Respondent admits that his misconduct constitutes grounds for discipline under Rule 413, RLDE, specifically Rule 7(a)(1) (lawyer shall not violate Rules of Professional Conduct or any other rules of this jurisdiction regarding professional conduct of lawyers), Rule 7(a)(2) (it shall be a ground for discipline for a lawyer to engage in conduct in violation of the applicable rules of professional conduct of another jurisdiction), Rule 7(a)(5) (lawyer shall not engage in conduct tending to pollute the administration of justice or to bring the courts or the legal profession into disrepute or conduct demonstrating an unfitness to practice law), and Rule 7(a)(7) (it shall be a ground for discipline for a lawyer to willfully violate a valid court order issued by a court of this state).  In addition, respondent admits he has violated the following provisions of the Rules of Professional Conduct, Rule 407, SCACR:  Rule 1.1 (lawyer shall provide competent representation to a client); Rule 1.3 (lawyer shall act with reasonable diligence and promptness in representing a client); Rule 1.4 (lawyer shall keep client reasonably informed about status of a matter and promptly comply with reasonable requests for information); Rule 1.15 (lawyer shall promptly deliver property that third party is entitled to receive); Rule 3.2 (lawyer shall make reasonable efforts to expedite litigation consistent with interests of the client); Rule 3.4 (lawyer shall not knowingly disobey an obligation under the rules of a tribunal); Rule 4.1 (in the course of representing a client, a lawyer shall not fail to disclosed a material fact to a third person when disclosure is necessary to avoid assisting a fraudulent act by a client); Rule 5.5 (lawyer shall not practice law in a jurisdiction where doing so violates the regulation of the legal profession in that jurisdiction); Rule 8.1 (lawyer shall not knowingly fail to respond to a lawful demand for information from a disciplinary authority); Rule 8.4(a) (lawyer shall not violate the Rules of Professional Conduct); Rule 8.4(b) (lawyer shall not commit a criminal act that reflects adversely on the lawyer’s honesty, trustworthiness, or fitness as a lawyer in other respects); Rule 8.4(c) (it shall be professional misconduct for a lawyer to engage in conduct involving moral turpitude); Rule 8.4(d) (lawyer shall not engage in conduct involving dishonesty, fraud, deceit, or misrepresentation); and Rule 8.4(e) (lawyer shall not engage in conduct that is prejudicial to administration of justice).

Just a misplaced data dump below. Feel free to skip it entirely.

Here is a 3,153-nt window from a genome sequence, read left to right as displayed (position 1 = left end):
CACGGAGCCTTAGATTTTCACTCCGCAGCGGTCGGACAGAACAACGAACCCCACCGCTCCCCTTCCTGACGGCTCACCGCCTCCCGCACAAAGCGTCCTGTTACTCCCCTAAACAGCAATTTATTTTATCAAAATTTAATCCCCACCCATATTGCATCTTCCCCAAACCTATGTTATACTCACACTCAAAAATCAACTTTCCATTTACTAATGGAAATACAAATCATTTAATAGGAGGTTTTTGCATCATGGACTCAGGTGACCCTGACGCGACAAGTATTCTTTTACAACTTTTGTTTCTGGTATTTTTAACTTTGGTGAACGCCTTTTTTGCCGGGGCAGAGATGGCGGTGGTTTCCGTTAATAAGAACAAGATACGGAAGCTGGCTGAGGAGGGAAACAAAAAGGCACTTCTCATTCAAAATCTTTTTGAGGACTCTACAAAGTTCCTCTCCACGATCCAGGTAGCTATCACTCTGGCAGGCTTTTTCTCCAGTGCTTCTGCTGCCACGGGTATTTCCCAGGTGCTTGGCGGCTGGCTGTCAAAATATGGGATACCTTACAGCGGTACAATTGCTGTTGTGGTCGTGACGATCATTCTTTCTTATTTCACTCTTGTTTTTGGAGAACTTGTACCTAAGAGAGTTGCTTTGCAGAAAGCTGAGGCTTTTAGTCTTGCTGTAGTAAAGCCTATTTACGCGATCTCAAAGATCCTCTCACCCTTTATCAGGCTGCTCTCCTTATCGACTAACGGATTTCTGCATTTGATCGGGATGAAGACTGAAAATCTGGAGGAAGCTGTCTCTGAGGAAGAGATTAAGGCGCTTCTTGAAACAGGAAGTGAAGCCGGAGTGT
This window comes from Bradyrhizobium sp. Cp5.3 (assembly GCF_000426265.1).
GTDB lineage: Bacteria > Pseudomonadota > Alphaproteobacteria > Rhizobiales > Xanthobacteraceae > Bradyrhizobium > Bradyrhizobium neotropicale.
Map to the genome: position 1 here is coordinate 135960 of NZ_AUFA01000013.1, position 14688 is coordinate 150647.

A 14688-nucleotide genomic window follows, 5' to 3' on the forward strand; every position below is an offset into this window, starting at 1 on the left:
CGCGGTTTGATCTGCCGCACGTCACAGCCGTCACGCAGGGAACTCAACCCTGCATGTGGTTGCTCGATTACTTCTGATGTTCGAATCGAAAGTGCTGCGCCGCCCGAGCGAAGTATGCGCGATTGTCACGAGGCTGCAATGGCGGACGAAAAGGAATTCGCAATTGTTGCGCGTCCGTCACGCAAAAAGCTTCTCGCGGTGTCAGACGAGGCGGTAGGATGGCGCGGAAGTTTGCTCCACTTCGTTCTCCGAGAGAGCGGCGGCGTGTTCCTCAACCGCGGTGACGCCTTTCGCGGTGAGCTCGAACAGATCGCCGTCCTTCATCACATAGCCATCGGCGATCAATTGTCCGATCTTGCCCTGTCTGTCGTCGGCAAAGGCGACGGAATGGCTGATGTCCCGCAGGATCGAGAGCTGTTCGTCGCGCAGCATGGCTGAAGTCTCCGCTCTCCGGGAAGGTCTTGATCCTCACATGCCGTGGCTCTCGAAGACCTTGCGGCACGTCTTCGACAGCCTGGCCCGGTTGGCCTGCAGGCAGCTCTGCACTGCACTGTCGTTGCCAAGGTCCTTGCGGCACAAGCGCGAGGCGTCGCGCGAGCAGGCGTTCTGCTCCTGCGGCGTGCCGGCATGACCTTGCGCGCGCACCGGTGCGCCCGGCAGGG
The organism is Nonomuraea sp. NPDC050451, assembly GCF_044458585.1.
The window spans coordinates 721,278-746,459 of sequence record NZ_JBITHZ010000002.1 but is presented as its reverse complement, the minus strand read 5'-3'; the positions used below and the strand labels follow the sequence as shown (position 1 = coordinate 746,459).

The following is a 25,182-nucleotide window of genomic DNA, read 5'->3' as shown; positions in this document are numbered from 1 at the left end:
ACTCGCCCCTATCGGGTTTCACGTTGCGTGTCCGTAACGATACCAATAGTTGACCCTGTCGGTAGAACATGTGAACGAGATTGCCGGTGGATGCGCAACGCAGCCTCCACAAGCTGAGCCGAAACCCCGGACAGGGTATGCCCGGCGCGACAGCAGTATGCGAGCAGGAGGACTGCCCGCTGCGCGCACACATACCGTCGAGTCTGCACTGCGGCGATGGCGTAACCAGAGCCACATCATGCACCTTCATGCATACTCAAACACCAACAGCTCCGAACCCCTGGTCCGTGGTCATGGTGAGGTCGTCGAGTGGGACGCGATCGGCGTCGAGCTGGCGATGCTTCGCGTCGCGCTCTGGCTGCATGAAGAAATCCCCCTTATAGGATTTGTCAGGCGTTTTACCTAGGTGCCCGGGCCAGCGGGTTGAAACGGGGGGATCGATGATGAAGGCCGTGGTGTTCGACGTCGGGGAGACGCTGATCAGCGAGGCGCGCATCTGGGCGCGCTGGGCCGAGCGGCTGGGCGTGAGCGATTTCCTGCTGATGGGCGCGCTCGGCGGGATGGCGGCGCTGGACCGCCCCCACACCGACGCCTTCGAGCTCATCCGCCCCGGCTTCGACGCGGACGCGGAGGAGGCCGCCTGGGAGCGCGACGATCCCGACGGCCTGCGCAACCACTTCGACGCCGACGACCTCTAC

CONCLUSION

We accept the Agreement for Discipline by Consent and impose a two year definite suspension from the practice of law.  During the suspension, respondent shall continue to participate in any counseling and/or treatment recommended by his psychologist.  Respondent’s psychologist shall submit quarterly evaluations of respondent’s progress to ODC throughout the duration of the suspension.  In addition, if respondent seeks reinstatement to the practice of law, he shall submit a report from his psychologist to ODC which addresses his mental fitness to resume the practice of law.  This report shall be submitted to ODC at least sixty (60) days prior to filing any petition for reinstatement.  Respondent’s request that the suspension be applied retroactively to the date of his interim suspension is denied.  Within fifteen days of the date of this opinion, respondent shall file an affidavit with the Clerk of Court showing that he has complied with Rule 30, RLDE, Rule 413, SCACR.

DEFINITE SUSPENSION.

TOAL, C.J., MOORE, WALLER, BURNETT and PLEICONES, JJ., concur.


[1] On September 23, 2003, respondent was placed on interim suspension.  In the Matter of Cantrell, 360 S.C. 325, 600 S.E.2d 902 (2003). 

[2] This employee became respondent’s second wife.